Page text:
The reason we incorporate exercises and activities into much of our leadership work is so people get a chance to practice.  When people tell me they know how to coach, I say “that’s fantastic, walk me through your steps and your practice regimen for consistently getting better.”  Sometimes what I find was they knew intellectually what good coaching might look like, but were not yet actually good at coaching. Rarely can someone not describe good leadership, but also rarely, are they executing good leadership on a regular basis.

According to research done by INC Magazine, 75% of employees report their boss is the worst and most stressful part of their job, and 65% of employees say they would take a new boss over a pay raise. Oh, and according to the Journal of Occupational and Environmental Medicine, employees who have managers they didn’t like were 60% more likely to have a heart attack.  Bad leadership might really be killing us.  I would bet though, based on tens of thousands of interactions with managers and leaders in workshops and coaching conversations, that most of these bosses could answer the question “what does good leadership look like” relatively well. 

Knowing about the processes, skills, routines, activities and approaches that make someone a solid leader is important, and we can’t begin any journey without some clarity around the destination. But when we focus on the knowing only, we still fail to make any real progress on that journey.  We must then build the habits and patterns of daily activity that actually make us a good leader, not just someone who can describe good leadership.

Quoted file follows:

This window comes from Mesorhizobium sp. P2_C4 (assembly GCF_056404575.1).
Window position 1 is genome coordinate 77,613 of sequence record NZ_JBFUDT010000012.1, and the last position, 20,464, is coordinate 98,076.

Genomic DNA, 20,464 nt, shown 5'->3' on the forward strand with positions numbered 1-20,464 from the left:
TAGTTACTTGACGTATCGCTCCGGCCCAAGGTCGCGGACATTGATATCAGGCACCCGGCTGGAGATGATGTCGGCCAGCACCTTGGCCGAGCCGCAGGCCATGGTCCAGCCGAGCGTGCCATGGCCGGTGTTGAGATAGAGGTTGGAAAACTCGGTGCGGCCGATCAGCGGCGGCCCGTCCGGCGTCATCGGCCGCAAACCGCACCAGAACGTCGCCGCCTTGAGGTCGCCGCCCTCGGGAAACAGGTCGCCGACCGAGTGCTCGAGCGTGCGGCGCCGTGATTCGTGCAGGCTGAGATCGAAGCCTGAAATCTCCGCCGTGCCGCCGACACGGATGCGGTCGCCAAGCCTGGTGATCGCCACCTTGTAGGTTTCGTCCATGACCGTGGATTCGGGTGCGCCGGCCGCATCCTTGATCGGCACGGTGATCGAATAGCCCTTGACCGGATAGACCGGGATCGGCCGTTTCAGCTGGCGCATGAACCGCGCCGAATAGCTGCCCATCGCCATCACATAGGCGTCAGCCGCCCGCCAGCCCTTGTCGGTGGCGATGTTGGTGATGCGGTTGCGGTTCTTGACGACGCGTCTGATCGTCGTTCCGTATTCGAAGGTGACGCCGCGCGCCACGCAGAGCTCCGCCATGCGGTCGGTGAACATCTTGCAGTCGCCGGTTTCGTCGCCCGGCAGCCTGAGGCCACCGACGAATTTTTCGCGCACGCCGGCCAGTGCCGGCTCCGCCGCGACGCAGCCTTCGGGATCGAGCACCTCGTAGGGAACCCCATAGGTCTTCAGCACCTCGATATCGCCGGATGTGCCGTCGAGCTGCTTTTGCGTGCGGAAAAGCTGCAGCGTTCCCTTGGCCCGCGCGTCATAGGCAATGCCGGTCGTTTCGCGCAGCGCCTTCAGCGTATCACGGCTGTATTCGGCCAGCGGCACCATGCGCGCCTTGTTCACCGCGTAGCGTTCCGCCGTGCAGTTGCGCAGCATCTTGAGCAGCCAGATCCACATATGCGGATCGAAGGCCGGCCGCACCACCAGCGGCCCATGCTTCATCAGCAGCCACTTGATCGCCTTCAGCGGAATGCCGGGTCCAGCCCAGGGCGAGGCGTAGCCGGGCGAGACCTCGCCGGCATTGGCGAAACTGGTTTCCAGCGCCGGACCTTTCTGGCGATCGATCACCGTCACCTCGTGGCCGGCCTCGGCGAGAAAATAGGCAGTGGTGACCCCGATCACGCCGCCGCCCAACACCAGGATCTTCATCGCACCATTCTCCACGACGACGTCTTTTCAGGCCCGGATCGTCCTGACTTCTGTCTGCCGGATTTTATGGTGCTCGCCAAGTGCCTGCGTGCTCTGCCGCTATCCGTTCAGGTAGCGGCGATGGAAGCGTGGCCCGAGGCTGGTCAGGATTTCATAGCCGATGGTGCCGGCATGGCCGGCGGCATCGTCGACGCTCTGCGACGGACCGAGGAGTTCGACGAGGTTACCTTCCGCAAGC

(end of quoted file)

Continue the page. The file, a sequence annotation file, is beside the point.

Pick one thing, just one thing that you want to practice that would help you lead others more effectively.  It might be one of the following: asking better questions, scheduling more consistent one on one time, reviewing the teams strengths on a regular basis, asking for more ideas from your team, spending some time each morning writing down your leadership goals for the day, learning more about the mindset of your best performers, working with someone who is struggling to identify their definition of success, helping an individual develop a habit that will make them more successful, scheduling listening time with your team to learn about their breakthroughs and improvements, taking a few moments to get yourself in the right mindset to lead others each morning, or a hundred other things.  But let’s move away from leadership being an intellectual, lofty, esoteric thing, and make it more of a sport or endeavor that we actually DO.   

Yes, we have to think about leadership, learn about leadership and explore leadership as a concept as a start at getting better at it.  But in the very next instant, we need to practice it or we simply just have some thoughts about some things, and that alone serves no one, even if it makes us feel better that we understand something at a deeper level. 

We built the Leadership Gym as a way to go to work on ourselves as leaders every day.  A place where we could actually cause improvement, not just contemplate it. If you want to actually work on your leadership ability.  We are here for you and we genuinely want to help with that.